Forex Pips Definition—What are Pips?
This little number is a big deal
The term '"pips" is an acronym for "percentage in point," although it's sometimes also called a price interest point. If that leaves you scratching your head, here's a better explanation that's a little less technical. Pips represent the smallest movement that a currency pair can make. This is typically equal to 1 basis point, but not always.
About Forex Trading
You can't understand pips until you understand Forex trading.
"Forex" is shorthand for the foreign exchange market. Currencies must be exchanged to facilitate international trade and business, and this is the place where it happens. When someone in the U.S. wants to purchase something in Tokyo, his dollars must be converted to yen before that can happen.
Forex is said to be the most liquid market in the world. Trades can run as high as $2,000 billion in U.S. dollars a day. All transactions occur between traders via computer, and this goes on 24 hours a day just less than six days a week and in just about every time zone.
The Value of Pips
The value of the pips for your trade can vary depending on your lot size when you're trading, and the difference in pips between the bid and ask is called the spread. The spread is basically how your broker makes money because most Forex brokers do not collect an official commission.
When your trade is positive in pips, you're making a profit.
When it's negative, your trade is under water.
Some Forex brokers also allow trades to progress in fractional pips. Fractional pips allow for even tighter control on profits and losses, and offer flexibility on spreads.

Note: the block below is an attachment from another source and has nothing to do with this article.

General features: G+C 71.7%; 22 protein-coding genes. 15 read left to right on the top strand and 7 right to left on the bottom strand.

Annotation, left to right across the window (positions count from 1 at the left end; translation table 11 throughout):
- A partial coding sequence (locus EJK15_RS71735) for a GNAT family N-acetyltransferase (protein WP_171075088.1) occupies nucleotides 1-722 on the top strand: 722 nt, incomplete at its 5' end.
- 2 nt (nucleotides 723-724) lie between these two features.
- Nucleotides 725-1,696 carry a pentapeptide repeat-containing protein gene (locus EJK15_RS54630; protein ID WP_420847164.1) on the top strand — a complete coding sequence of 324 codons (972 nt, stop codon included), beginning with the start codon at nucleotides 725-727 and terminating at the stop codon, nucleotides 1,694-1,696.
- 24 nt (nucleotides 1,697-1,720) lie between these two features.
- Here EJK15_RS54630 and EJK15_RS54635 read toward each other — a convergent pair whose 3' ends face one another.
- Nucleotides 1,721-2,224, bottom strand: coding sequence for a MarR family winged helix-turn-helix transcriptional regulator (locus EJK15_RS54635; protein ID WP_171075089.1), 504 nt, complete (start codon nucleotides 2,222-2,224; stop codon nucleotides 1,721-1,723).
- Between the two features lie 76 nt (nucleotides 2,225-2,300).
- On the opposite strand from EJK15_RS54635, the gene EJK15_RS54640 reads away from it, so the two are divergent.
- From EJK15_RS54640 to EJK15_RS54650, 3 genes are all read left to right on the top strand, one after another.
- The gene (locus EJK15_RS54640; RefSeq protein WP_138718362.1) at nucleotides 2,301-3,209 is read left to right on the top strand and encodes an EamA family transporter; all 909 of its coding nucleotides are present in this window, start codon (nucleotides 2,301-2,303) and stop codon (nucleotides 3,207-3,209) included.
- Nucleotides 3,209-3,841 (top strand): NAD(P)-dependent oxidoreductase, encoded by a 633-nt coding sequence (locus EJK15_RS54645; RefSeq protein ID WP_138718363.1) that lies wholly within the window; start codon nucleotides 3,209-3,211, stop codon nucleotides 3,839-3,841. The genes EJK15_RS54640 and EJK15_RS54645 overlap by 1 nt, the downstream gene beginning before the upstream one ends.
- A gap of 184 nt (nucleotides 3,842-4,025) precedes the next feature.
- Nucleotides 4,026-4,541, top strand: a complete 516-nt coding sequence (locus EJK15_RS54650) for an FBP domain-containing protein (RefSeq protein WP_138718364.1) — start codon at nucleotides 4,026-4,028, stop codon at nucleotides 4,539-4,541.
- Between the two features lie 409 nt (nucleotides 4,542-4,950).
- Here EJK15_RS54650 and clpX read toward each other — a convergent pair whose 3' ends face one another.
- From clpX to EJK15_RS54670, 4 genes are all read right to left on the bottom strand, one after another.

What Causes Pip Values To Change?
The base value of your account will determine the pip value of many currency pairs.
If you open a USD-denominated account then currency pairs where the U.S. dollar is the second or quote currency, the pip value will always be $1 on a mini lot. You would only see changes in the pip value if the U.S. dollar changed significantly by more 10 percent up or down, and if the U.S. dollar is the base currency or is not involved in the pair, such as in EUR/GBP.
Here's an example: The value of USD/JPY fell from a ~120 to a low of 77.55 from 2008 through 2011. Because of the massive strengthening of the JPY, the pip value of the USD/JPY changed. Moves became more valuable per pip in U.S. dollars because the JPY had risen so aggressively against it.
These events are rare, but the point is that pip values typically are not fixed.
Should I Care About Pip Values If I'm Hedging?
The short answer is yes, and here's why. Many traders believe that they're in a risk-free position because they're hedged. Hedging is a risk-taking position because a widening spread eats into both positions. When an aggressive event occurs like the SNB de-pegging the CHF to the EUR, or the massive volatility seen in the aftermath of the EU Referendum that led to a Brexit, the difference between the bid and ask can widen by more than 100 pips in usually liquid pairs.
If a trader is hedging a pair that's not liquid, the spread can be even more aggressive and result in a large loss to a hedged trader.